The PQ’s charter advances a secularism that is born from this experience. It’s a kind of secularism, a White, post-Catholic secularism, where public schools still have crosses attached to them and where a crucifix is an image of culture, not of religion. It’s paradoxical, but it’s deeply Québécois.
This political context means that any attempt at creating a secularism charter made by a governing political party is going to be completely bungled, racist and offensive.
While many people had hoped that the charter would have at least stopped public grants to private religious schools, the charter is silent on this. It also exempts, of all people, the politicians themselves from being forced to hide their religious symbols if elected. The PQ: protecting those in power, while oppressing and marginalizing workers.
I have progressive friends who argue with me that public institutions should have no outward expression of religion. This blanket assertion gets messy when you consider how deep Catholicism still runs throughout, and how burning every last vestige of the Catholic Church from Québec is impossible. This is especially true considering the widespread sale of churches in the province: sometimes it makes more sense for a city to buy a church and turn it into a library than simply burn it down. The stained glass is probably old and beautiful and so it’s restored. It also probably has a depiction of Jesus’s beard being plucked off, or Jesus in agony upon the cross.
Just like the quick political points that Wynne and Nenshi hoped to score, this Charter is more about polls than it is about proselytization. If it were about freedom from the annoying folks who try to convince me that Scientology is the way to find salvation, the PQ would just ban proselytism from public spaces. But surely, no one ever converted to Islam solely because they learned Grade 6 math from a woman wearing hijab.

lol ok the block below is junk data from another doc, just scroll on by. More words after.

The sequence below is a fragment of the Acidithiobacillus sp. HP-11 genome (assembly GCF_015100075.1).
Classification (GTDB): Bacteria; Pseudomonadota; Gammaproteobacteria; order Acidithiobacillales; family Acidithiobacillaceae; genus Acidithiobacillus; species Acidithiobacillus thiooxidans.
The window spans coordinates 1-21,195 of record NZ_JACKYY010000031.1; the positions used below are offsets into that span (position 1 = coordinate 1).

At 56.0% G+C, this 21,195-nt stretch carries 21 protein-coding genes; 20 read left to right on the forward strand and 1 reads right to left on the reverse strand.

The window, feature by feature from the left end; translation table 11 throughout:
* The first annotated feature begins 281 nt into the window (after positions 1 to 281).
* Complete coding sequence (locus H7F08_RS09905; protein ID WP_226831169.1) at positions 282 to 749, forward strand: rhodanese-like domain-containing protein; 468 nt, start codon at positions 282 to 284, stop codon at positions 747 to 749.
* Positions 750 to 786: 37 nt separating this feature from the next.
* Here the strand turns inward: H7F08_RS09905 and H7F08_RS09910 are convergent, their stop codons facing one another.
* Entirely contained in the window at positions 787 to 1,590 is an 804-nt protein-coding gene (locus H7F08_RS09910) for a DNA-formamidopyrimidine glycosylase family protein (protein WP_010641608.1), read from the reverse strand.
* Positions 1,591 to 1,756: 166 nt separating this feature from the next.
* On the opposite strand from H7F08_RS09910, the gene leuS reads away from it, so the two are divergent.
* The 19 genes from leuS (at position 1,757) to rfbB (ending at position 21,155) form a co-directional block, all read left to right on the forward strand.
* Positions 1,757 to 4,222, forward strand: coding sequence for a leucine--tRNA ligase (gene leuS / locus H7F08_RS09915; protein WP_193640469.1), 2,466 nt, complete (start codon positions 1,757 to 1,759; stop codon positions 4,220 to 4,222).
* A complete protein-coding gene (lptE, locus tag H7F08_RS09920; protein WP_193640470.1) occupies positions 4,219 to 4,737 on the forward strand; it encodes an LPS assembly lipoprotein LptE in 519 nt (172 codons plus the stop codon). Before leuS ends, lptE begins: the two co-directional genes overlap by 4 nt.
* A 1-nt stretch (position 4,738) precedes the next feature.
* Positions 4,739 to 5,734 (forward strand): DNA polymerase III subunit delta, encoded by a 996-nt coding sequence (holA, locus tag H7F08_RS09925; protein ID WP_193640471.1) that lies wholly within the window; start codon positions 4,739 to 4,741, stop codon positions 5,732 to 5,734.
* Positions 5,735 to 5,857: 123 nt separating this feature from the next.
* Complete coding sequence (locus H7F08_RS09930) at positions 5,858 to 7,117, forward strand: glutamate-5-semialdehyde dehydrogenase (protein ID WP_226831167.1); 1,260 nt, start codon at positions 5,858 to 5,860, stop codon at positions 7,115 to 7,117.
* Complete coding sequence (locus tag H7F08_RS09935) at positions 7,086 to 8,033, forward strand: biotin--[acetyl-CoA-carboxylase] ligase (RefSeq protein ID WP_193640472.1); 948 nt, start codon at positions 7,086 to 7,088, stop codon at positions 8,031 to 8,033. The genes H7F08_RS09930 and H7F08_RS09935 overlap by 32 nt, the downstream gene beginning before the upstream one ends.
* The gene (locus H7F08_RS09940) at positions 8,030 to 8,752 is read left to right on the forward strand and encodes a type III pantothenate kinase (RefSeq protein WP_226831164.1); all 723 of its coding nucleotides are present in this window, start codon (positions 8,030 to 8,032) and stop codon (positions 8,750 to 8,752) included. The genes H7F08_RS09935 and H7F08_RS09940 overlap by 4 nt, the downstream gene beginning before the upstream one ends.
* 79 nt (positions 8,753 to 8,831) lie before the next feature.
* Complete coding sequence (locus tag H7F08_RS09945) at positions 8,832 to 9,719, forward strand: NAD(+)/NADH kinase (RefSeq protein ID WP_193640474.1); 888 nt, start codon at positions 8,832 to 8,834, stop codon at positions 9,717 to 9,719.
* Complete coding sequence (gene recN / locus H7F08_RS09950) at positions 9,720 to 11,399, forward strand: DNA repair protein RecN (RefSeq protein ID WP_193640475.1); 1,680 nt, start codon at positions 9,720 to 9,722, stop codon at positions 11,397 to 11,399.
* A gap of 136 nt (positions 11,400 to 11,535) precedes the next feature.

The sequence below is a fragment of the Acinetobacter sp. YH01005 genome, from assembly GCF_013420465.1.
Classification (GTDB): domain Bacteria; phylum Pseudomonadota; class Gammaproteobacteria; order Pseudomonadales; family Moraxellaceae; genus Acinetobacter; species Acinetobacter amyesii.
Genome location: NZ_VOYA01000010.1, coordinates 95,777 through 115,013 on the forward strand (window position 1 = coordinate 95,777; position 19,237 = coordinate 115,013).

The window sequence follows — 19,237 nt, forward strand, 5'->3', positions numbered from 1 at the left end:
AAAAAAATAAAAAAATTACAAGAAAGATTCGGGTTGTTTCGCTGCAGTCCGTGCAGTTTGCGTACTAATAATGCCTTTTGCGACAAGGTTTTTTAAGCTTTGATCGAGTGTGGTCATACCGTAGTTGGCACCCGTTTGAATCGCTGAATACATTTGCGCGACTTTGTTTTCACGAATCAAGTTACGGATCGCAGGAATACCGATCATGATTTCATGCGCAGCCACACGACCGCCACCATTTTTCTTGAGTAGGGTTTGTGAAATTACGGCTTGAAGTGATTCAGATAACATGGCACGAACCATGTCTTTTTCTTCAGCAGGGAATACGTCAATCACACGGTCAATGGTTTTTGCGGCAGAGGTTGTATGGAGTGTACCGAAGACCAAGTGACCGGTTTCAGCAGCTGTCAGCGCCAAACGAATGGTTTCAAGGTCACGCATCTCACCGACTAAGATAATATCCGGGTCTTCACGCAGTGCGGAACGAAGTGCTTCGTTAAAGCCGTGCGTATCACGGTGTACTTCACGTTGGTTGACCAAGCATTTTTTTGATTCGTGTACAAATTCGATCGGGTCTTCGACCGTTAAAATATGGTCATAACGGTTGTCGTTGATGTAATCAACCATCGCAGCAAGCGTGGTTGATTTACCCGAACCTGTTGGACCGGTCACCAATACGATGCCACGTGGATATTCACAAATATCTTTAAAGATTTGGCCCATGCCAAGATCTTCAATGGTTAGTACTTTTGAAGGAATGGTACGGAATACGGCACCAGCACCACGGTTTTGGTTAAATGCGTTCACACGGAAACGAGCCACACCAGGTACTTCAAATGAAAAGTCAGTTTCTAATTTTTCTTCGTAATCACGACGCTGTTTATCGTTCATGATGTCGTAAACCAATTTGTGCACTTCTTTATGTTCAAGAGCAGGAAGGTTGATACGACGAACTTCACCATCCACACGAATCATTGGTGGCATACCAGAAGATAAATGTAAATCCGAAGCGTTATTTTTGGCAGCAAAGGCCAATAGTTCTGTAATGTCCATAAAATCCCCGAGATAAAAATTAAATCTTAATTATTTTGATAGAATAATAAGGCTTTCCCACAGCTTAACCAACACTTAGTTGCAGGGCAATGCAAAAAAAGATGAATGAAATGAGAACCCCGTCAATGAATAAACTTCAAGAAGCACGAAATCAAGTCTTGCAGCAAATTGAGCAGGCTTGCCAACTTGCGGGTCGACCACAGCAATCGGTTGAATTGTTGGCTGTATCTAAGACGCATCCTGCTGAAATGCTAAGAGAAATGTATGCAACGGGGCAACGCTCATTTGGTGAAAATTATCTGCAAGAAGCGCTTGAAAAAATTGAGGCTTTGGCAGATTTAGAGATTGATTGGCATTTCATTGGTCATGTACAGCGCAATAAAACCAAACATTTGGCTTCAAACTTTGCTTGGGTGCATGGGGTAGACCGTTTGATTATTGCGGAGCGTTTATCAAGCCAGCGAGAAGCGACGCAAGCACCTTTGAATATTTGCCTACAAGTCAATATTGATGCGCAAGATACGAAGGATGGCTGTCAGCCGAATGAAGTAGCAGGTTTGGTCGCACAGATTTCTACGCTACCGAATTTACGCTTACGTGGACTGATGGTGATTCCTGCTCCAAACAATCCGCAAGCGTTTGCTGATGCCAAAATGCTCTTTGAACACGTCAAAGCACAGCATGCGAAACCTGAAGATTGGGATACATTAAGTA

This debate has little to do with religious freedom. The Parti Québécois knows that this rhetoric is popular among enough people that it might deliver them a provincial majority. And besides, demonizing a turban is way easier than balancing the province’s desire to exploit its natural resources and satisfy foreign industry with peoples’ outrage in the aftermath of Lac-Mégantic, for example.
Secularism, when wielded as a blunt object, will marginalize people who are already marginalized. For religious observers, wearing religious symbols is not a choice and they will either be systematically excluded from the public sector, or oppressed into turning away from some elements of how they express their religion.
The legislation is rooted in white supremacy, where the religion, norms, cultures and practices of the white dominant are fine, but the religion, norms, cultures and practices of the mostly racialized other are offensive. In fact, according to Bernard Drainville, the MNA who presented the charter, they’re so offensive that they need to be stopped in particular to protect children in schools.
But the analysis of this has to be thoughtful and careful. It’s not enough to just call Québec racist as if every other province doesn’t struggle with its own racist structures. Canadian critics, especially mainstream journalists, need to avoid applying their own province’s history and current context to analyses of Québec.